If you're willing to spend 300€+, there are IP cameras with embedded SSL on the market (Axis, Panasonic, ...), but if, like me, you preferred buying 6 cheap chinese ipcams instead for that price, you can only use plain, unencrypted HTTP. Thanks to this lack of security, the role your "security" device can be completely inverted by opening a wide open window inside your home. The dream of any potential burglar planning an on-site visit!
First: the obvious ... restrict the HTTP and FTP accounts to reduce potential damage.
The first thing for any unencrypted access to your LAN is to only use it with a dedicated combination of user name and password that is used nowhere else (not even for the FTP service), so to ensure that if your IP cam login is ever "sniffed" by a hacker, the intrusion will be confined to your camera, and won't extend to your NAS, or computer!
Furthermore, the role of the account used for accessing from the WAN should be limited to Visitor (access to fixed view only) or Operator (access to PTZ control), to prevent any intruder from tempering with the configuration and clearing the traces of his visit in the log (you should inspect the log regularly for hints of unusual access).
The FTP service account: this other login will be easily compromised if you use the same user/password as fort the HTTP server or if you upload picture to an FTP server on the Internet. So the same kind of precaution applies here: use another unique user/password set with limited access to the target server, so the potential hacker won't be able to use that account to pump all your data.
Next: consider solutions to prevent intrusions.
1. If you are only accessing your IP cameras from fixed external locations, consider setting up your home router to allow incoming HTTP and FTP requests from these fixed IP addresses only. This alone will greatly reduce the likelihood of an intrusion.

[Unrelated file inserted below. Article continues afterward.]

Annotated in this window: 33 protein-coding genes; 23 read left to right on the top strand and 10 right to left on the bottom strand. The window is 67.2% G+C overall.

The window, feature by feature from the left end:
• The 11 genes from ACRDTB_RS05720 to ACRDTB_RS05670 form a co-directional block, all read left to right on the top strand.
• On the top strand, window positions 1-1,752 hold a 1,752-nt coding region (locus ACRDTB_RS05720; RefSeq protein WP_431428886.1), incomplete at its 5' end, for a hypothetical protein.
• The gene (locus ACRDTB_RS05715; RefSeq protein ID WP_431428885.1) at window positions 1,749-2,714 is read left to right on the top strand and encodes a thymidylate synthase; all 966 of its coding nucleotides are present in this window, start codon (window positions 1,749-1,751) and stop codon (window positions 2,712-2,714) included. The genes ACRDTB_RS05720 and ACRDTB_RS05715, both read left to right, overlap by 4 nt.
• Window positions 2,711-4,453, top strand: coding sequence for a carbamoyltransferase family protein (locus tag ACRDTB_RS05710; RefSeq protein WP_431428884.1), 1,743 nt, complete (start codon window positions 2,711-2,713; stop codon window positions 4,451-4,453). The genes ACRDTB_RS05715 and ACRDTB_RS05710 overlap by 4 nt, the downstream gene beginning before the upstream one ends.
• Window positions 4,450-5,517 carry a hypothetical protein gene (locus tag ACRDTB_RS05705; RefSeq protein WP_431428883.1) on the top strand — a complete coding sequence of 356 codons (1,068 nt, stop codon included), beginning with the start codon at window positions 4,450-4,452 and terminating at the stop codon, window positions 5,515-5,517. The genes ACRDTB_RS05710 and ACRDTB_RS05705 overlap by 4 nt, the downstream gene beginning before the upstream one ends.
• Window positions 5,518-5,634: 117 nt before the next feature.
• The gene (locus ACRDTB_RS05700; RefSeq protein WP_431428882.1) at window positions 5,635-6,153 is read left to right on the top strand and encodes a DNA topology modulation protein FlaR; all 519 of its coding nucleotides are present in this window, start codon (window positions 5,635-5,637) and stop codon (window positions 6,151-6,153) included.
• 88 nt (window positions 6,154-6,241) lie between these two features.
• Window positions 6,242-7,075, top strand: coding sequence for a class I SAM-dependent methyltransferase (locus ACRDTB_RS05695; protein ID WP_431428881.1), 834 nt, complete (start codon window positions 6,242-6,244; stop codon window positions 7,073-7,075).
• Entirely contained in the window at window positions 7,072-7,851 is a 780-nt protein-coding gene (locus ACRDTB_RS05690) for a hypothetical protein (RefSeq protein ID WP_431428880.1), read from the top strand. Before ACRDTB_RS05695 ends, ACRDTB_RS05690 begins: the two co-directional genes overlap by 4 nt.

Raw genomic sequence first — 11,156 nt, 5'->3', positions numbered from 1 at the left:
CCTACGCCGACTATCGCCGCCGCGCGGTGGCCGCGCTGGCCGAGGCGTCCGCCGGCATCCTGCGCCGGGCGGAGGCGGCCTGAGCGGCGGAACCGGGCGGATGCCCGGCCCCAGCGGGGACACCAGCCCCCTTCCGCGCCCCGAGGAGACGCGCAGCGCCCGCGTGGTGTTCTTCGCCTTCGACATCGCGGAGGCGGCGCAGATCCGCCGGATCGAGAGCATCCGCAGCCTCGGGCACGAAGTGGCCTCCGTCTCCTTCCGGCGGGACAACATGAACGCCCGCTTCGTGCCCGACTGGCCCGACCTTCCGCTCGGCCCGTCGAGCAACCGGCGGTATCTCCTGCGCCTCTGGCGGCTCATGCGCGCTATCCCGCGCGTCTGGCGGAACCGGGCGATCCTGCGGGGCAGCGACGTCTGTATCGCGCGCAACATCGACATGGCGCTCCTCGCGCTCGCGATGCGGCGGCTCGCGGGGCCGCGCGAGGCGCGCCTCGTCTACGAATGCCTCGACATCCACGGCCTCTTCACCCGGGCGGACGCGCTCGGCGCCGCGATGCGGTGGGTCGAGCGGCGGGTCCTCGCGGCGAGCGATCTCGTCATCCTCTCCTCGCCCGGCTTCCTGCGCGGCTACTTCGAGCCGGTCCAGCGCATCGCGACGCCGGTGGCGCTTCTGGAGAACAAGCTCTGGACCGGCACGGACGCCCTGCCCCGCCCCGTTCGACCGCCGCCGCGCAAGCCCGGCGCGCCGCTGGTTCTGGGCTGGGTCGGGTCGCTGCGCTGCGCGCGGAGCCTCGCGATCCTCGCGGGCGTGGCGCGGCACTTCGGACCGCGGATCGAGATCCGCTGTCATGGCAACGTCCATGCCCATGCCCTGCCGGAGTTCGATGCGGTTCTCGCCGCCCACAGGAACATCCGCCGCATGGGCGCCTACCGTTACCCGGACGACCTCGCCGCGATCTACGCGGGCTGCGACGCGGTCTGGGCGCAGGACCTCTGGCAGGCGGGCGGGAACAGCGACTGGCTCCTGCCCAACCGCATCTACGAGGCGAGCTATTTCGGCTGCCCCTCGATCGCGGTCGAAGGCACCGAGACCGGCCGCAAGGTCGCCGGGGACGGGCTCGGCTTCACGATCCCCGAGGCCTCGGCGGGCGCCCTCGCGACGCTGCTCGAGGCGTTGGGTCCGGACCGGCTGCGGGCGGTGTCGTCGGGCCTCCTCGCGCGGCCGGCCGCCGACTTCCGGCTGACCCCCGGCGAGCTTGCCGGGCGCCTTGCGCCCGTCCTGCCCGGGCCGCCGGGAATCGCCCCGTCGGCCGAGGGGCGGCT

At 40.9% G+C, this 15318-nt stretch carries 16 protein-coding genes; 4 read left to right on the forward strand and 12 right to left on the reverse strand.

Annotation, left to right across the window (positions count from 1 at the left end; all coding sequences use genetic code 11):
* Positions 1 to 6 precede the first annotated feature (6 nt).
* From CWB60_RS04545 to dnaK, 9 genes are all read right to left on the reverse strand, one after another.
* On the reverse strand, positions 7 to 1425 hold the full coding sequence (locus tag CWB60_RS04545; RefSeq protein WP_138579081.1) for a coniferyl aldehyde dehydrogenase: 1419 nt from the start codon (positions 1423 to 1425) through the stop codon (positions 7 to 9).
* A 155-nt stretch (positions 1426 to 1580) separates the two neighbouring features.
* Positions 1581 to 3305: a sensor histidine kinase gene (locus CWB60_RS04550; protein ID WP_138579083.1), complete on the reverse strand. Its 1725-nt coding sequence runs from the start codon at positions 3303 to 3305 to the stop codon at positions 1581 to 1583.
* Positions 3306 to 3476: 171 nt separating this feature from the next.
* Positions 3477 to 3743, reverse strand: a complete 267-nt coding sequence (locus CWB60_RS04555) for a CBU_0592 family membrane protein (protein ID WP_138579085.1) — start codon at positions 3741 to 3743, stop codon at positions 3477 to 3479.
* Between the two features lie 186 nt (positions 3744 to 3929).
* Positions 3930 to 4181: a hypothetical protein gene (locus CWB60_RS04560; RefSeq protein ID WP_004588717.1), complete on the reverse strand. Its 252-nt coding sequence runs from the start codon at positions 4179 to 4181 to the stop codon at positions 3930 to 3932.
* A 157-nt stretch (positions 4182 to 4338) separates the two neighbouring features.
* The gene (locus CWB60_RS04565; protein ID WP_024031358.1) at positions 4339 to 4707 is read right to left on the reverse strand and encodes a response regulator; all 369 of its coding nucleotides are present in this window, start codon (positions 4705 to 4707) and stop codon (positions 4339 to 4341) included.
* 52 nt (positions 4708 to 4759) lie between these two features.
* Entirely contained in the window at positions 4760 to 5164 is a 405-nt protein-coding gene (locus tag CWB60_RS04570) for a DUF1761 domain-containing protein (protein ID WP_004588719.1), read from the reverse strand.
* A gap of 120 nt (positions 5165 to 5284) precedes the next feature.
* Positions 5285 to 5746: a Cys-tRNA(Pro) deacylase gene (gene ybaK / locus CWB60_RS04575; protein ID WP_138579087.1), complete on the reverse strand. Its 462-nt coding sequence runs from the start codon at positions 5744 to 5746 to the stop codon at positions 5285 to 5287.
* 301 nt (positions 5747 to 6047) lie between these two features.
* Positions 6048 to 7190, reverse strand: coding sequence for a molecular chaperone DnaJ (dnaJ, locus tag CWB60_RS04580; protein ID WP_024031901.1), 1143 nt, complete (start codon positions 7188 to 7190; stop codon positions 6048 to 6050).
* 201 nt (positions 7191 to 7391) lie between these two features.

2. If you have a Network Access Server (or NAS), you may have a choice of options:
e.g., the Synology DiskStation range offers a powerful Surveillance Station to control your cameras through its HTTPS access. In the case of Synology though, you need to purchase extra licences to control more than one camera.
3. Some NAS and routers, come with a VPN server, and this is your best free option.
PPTP is slightly easier to set up, OpenVPN is generally acknowledged as faster and more reliable.
To make it work with the outside world, you need to check that you router allows the VPN traffic to pass through. This option is usually present in the user interface and needs to be enabled.
If a firewall is on, further set up is needed to allow traffic through the required ports.
Generally it is UDP 1194 for OpenVPN, and TCP 1723 + GRE (Generic Routing Encapsulation, IP protocol ID 47) for PPTP.
Once your VPN connection is working, a tunnel is created between your remote client and your intranet at home (i.e. behind the NAT).
As a result, every server in your LAN can be accessed just as if you were home.